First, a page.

Saturday, February 23, 2013

BBC Management structure and The Jimmy Savile Scandal

I wrote previously about the Jimmy Savile scandal, and how a lax and complacent establishment allowed him to be effectively the nation's perverted "court jester" for forty years.
All those at the top of the system played their part in turning a blind eye to the well-known rumours of his perverted behaviour, but none more so than the BBC who originally hired him, and he used them as a conduit for his twisted and amoral narcissism, as well as a highly-effective shield against personal attacks to his well-honed saintly image.

It is therefore the BBC that has the most blame to fuelling his criminal behaviour. The long-running investigation into the BBC's complacency and incompetence has also brought into sharp focus the byzantine structure of the BBC itself, as well-remarked upon by Peter Oborne. His point is partly political, and that's not what I really want to go into here. I want to focus on the anachronistic and byzantine manner that the BBC is structured.

There is perhaps no other media organisation in the world structured like the BBC. It is held up as the "gold standard" for journalism and reportage around the world, as well as being the oldest such structure. The problem is that the BBC also knows about its gold standard image around the world, giving it a predisposition to arrogance, and therefore less likely to take easily to criticism. At the very least, its indecipherable management structure makes it hard to know where the line of accountability runs. And accountability is the key problem that has been displayed from the report into the Jimmy Savile scandal, with reams of evidence being effectively redacted as though the BBC were the media version of the KGB, as well as managers themselves not knowing their proper responsibilities. Which is precisely the point.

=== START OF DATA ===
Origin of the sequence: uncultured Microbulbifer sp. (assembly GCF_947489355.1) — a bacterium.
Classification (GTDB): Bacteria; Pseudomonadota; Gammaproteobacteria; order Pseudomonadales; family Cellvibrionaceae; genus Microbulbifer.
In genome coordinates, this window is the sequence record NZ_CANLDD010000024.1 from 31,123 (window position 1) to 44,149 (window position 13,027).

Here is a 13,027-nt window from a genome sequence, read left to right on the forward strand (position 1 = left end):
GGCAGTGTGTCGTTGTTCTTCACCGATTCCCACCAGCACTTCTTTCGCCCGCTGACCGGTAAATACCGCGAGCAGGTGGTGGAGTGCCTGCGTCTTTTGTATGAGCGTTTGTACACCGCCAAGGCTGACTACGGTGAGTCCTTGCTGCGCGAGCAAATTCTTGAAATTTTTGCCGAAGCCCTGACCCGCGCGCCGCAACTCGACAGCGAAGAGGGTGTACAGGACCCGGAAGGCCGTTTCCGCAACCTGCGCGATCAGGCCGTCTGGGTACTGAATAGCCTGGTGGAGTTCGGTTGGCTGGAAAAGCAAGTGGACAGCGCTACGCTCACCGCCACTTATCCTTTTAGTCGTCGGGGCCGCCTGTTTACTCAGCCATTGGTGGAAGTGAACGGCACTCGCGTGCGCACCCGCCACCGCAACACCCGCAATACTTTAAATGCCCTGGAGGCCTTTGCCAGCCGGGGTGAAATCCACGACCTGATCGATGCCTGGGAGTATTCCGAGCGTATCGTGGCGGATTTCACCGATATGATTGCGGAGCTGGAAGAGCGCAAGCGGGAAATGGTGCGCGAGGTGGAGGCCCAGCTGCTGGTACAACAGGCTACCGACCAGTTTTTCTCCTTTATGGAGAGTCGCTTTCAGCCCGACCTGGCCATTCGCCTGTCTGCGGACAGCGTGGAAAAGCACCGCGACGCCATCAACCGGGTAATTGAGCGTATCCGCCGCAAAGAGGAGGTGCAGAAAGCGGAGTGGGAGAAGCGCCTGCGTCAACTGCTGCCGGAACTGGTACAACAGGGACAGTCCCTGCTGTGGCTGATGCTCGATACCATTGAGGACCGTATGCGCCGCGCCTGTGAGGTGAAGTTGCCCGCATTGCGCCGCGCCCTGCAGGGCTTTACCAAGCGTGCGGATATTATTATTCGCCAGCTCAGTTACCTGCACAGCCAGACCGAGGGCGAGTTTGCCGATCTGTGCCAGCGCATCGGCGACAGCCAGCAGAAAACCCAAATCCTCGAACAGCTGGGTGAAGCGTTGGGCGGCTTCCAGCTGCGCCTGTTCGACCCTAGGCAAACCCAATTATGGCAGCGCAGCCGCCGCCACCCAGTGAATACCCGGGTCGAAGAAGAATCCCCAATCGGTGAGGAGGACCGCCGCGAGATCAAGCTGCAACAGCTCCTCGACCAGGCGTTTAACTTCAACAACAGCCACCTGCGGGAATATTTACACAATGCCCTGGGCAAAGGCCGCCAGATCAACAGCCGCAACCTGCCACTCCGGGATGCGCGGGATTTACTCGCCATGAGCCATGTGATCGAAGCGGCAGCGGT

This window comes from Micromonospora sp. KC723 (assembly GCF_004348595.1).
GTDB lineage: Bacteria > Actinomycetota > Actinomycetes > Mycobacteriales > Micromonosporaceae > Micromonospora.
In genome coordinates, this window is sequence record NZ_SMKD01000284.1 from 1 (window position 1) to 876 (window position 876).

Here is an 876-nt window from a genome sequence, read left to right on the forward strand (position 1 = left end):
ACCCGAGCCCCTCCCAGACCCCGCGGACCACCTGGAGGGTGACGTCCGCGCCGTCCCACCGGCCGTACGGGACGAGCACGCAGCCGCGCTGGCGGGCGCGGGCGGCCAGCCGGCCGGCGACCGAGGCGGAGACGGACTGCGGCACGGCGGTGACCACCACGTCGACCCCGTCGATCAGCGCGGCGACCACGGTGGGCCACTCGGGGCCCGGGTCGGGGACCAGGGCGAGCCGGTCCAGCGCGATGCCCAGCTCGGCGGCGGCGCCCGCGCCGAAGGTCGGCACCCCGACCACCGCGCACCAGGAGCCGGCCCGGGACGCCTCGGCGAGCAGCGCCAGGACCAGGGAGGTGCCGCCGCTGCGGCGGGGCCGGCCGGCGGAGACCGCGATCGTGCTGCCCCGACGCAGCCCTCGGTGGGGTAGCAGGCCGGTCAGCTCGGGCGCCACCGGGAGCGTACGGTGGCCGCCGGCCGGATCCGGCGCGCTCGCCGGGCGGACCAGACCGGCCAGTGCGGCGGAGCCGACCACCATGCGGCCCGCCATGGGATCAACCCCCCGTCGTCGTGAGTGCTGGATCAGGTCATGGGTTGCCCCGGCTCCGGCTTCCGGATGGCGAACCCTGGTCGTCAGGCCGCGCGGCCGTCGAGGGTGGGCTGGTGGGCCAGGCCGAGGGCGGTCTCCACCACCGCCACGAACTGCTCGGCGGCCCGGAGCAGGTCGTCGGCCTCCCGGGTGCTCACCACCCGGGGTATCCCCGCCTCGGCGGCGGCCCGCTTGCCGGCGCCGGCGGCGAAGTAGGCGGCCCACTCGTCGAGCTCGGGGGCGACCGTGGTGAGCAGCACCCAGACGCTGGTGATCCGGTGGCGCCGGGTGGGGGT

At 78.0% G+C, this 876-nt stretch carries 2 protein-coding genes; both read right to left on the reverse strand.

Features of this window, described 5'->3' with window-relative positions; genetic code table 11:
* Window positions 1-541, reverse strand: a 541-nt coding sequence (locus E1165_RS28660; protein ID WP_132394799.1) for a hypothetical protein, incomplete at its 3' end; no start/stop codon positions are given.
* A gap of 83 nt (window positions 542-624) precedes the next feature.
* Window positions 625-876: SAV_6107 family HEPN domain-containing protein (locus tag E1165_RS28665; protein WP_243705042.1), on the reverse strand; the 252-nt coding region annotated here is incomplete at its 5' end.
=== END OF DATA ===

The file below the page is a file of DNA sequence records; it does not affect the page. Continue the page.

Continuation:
The BBC has been around since 1922. To put it into perspective, the Fascist takeover by Mussolini, the end of the Soviet Civil War, the rise of Ataturk in the Turkish Republic were all contemporary events to the BBC's founding.The BBC's raison d'etre was designed to reflect the psychology of the day. Created with noble intent as a media provider for the British Empire that was separate from government, it was effectively the "voice of the Empire", albeit one that spoke not from a government mouthpiece.
In this sense, although staffed by managers who were from the same "establishment" background as politicians, lawyers and the civil service (and effectively still is), it was given a large degree of independence, thus putting its managers in a privileged position unknown to any other country at the time (and still is today).

After designed to be ran by similarly-minded "establishment" figures given a large degree of independence, the structure of the BBC itself seemed to have been inspired by civil service thinking as well. First of all, was its revenue structure. The "licence fee" was the way that kept the BBC financed, and this never changed after other television stations (notably its original competitor ITV) were established. In many respects, the BBC's mentality and structure are more like that of a government than a corporation. The "licence fee" is effectively a tax on people who want to use the BBC services, albeit one that the real government has no effective control over.